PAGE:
Stem cell research has been a big deal during this political season. Actor Christopher Reeve was a proponent of stem cell research before his death earlier this month. Senator Kerry and others have used it as a tool to beat on President Bush, who supposedly banned stem cell research. Of course, that’s a lie — President Bush never banned it, as I’ve pointed out before. The topic simmered in this year’s political soup, occasionally rolling to the top like a carrot in boiling stock. Charles Krauthammer of the Washington Post wrote of this latest burst on October 15th:

It turned out days later that the Kerry campaign has a plan — nay, a promise — to cure paralysis. What is the plan? Vote for Kerry.

This is John Edwards on Monday at a rally in Newton, Iowa: “If we do the work that we can do in this country, the work that we will do when John Kerry is president, people like Christopher Reeve are going to walk, get up out of that wheelchair and walk again.”

In my 25 years in Washington, I have never seen a more loathsome display of demagoguery. Hope is good. False hope is bad. Deliberately, for personal gain, raising false hope in the catastrophically afflicted is despicable….

As a doctor by training, I’ve known better than to believe the hype — and have tried in my own counseling of people with new spinal cord injuries to place the possibility of cure in abeyance. I advise instead to concentrate on making a life (and a very good life it can be) with the hand one is dealt. The greatest enemies of this advice have been the snake-oil salesmen promising a miracle around the corner. I never expected a candidate for vice president to be one of them.

Recently, stem cell research hit the news again with California’s Proposition 71. This proposition would take $3 billion from Californians ($6 billion after interest kicks in — yes, that’s billion with a b) to fund embryonic stem cell research. The Governator, Arnold Schwarzenegger, is backing Prop. 71, but not all Republicans are equally in favor of it. Actor and director Mel Gibson has come out publicly against Prop. 71.

In an October 28 appearance with Diane Sawyer of ABC’s Good Morning America, Mel Gibson had this to say:

I’m very concerned with, with, with the stem cell question. I’m for stem cell research. I think it can do a lot of good. When I heard about Proposition 71 to sort of promote stem cell research, I was overjoyed, you know, because it can do so much good. But then I began to look further into the proposition and I found that the cloning of human embryos will be used in the process, and that for me, I have an ethical problem with that.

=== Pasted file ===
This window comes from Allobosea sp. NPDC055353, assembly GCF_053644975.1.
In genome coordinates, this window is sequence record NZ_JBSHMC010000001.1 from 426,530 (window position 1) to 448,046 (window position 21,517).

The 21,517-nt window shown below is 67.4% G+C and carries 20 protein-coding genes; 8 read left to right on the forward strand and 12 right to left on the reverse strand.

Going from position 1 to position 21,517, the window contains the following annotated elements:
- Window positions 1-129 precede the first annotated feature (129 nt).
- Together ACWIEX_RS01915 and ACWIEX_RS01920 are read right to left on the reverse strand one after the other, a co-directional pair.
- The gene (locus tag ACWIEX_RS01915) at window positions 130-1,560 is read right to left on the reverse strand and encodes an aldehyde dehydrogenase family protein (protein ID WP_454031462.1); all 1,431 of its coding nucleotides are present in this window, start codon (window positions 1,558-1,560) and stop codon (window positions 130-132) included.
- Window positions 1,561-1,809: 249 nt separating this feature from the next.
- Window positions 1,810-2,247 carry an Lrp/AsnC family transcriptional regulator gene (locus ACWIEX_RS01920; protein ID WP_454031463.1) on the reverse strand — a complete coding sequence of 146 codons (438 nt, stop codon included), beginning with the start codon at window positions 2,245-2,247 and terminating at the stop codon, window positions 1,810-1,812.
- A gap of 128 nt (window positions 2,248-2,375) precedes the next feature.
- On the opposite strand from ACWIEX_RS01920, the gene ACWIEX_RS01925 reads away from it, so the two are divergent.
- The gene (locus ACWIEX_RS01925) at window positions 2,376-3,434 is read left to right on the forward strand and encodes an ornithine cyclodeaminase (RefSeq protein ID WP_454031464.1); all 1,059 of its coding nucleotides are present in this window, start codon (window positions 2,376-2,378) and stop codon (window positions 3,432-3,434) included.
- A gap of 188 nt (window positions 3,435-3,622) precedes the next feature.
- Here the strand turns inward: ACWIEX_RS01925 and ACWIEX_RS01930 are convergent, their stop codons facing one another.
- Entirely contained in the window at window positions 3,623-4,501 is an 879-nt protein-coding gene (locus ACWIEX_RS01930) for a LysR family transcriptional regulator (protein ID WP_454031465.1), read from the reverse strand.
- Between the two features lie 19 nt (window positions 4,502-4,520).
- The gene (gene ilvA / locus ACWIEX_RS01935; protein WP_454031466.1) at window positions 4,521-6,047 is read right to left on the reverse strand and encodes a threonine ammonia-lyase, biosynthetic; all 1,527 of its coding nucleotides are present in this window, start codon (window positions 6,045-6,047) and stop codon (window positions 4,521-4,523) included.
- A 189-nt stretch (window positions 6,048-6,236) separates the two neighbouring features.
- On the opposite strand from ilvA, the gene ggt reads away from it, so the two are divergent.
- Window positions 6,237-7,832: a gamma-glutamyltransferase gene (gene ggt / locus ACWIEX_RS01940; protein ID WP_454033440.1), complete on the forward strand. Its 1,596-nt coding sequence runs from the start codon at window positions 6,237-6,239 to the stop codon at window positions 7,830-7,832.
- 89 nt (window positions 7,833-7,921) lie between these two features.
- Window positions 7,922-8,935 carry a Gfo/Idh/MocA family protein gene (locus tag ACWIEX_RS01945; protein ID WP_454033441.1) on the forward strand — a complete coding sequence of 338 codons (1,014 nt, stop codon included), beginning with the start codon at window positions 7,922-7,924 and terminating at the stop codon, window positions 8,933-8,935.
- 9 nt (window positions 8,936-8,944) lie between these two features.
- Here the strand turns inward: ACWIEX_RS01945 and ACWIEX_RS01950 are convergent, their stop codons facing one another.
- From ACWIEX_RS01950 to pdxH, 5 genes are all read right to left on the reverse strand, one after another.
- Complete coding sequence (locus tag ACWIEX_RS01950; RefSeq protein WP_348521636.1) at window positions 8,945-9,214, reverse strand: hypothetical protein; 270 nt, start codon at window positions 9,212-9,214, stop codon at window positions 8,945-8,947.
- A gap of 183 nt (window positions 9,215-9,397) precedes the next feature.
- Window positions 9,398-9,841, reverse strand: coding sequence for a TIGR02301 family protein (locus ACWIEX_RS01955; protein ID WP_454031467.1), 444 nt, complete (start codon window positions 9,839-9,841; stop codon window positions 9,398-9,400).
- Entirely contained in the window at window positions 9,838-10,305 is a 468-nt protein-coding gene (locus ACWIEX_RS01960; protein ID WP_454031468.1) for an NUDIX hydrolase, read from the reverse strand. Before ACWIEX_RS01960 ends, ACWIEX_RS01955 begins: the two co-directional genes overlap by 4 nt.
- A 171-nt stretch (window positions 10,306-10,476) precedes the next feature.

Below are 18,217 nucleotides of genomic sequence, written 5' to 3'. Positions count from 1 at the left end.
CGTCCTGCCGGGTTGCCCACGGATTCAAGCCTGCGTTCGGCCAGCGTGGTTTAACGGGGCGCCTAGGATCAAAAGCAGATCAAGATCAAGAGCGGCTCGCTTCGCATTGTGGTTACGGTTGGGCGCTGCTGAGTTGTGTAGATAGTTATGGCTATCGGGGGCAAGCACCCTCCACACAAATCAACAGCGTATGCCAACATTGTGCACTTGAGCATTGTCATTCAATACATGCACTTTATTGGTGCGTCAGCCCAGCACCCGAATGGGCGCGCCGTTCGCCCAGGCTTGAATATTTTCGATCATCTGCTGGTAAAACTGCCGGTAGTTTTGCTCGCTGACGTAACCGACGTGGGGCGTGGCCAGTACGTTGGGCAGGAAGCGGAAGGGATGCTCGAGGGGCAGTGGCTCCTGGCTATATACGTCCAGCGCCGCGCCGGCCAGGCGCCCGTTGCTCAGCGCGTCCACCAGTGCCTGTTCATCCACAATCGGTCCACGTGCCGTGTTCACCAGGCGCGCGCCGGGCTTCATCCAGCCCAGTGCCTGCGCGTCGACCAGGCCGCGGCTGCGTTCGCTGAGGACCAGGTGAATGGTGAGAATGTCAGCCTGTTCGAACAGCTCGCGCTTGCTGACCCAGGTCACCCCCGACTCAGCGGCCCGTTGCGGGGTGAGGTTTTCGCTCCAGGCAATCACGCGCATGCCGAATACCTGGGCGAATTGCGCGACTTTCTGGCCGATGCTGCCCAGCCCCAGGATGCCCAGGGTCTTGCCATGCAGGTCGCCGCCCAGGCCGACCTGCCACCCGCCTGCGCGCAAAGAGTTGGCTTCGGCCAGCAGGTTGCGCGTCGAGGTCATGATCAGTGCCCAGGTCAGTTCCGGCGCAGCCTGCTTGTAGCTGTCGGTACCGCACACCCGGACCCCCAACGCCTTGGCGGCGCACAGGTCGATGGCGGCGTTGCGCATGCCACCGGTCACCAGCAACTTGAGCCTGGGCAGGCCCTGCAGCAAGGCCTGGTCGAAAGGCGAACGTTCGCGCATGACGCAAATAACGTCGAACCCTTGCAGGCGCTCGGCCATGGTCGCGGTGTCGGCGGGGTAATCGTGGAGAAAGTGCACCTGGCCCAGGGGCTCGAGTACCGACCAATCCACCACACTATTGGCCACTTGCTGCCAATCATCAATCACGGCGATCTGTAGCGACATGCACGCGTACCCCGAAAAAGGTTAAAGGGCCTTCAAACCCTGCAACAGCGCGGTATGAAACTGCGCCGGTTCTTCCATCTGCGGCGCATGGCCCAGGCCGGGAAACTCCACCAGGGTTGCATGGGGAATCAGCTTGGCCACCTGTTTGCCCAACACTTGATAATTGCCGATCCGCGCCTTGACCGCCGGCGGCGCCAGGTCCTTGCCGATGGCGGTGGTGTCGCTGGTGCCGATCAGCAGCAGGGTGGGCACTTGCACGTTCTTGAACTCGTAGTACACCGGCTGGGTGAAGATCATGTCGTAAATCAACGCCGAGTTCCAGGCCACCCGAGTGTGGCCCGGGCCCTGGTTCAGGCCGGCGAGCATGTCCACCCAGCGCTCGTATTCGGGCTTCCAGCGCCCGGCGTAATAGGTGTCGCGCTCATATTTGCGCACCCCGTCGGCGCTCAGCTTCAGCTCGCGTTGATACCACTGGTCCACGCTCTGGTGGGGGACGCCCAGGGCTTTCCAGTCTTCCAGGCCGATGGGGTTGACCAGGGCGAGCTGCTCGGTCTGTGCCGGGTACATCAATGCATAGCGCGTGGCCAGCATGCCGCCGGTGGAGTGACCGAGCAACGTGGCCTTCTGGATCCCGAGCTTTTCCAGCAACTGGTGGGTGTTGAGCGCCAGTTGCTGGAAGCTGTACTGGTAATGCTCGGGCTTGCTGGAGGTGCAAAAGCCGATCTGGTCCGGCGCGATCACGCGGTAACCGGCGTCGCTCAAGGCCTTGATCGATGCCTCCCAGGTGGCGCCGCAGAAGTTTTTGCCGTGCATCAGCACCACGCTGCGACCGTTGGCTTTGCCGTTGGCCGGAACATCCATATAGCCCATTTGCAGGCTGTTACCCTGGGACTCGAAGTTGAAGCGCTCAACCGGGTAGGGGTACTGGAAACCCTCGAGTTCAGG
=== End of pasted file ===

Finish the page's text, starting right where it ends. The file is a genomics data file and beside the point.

Here is another exchange from the same show:

[Diane Sawyer] One challenge that is raised is this is not a human being. This is a group of cells clustered in a petri dish, barely visible …

[Mel Gibson] Well, I was never in a petri dish, but at one stage, I was that little cluster of cells myself, as were you, as was the doctor, as is everybody. Tell me anybody who wasn’t that at some point in their development and I’ll give you a cigar.

You can read the whole transcript from this show on LexisNexis. In addition to this show and other media interviews and radio guest spots, Mel Gibson recorded a short ad speaking out against Prop. 71. The transcript is below; you can listen to the original on

Research on adult and umbilical cord stem cells have led to cures in 300,000 cases. But that’s not what Proposition 71 is about.

This is Mel Gibson. I’m concerned that people aren’t fully informed about Prop 71. We’ve got a lot of questions to ask, like, “Why are we being misled into thinking Prop 71 isn’t about cloning, when it is?” That’s what it says. “Somatic cell nuclear transfer,” and that’s a scientific term for cloning.

If cloning human embryos for destruction is so promising, why aren’t private companies paying the six billion dollars? Because in 23 years, embryonic stem cell research has not produced a single human cure. All it’s yielded is tumors, rejection and mutations.

See, bad science doesn’t attract venture capital, so why should the taxpayers be bled dry?

This is Mel Gibson. I’m voting No on Prop 71. Creating life simply to destroy it is wrong, particularly when there are effective alternatives readily available.

Why should the public be forced to fund something that could be handled by private industry? If this really is the end-all, be-all cure of the century, wouldn’t you expect wise-minded investors to toss a few dollars toward embryonic stem cell research? Of course they would. But they don’t, because the interesting research is coming from adult and umbilical cord stem cells. Heck, they have even found adult stem cells in fat, and if there is one thing the adults in this country have in good supply, it is fat.

There is no need to push embryonic stem cell research while adult and umbilical cord stem cells are available. And it certainly should not be achieved at public expense.

Addendum (11/3/2004): Well, Californians passed it. I hope they don’t mind ponying up the six billion dollars.

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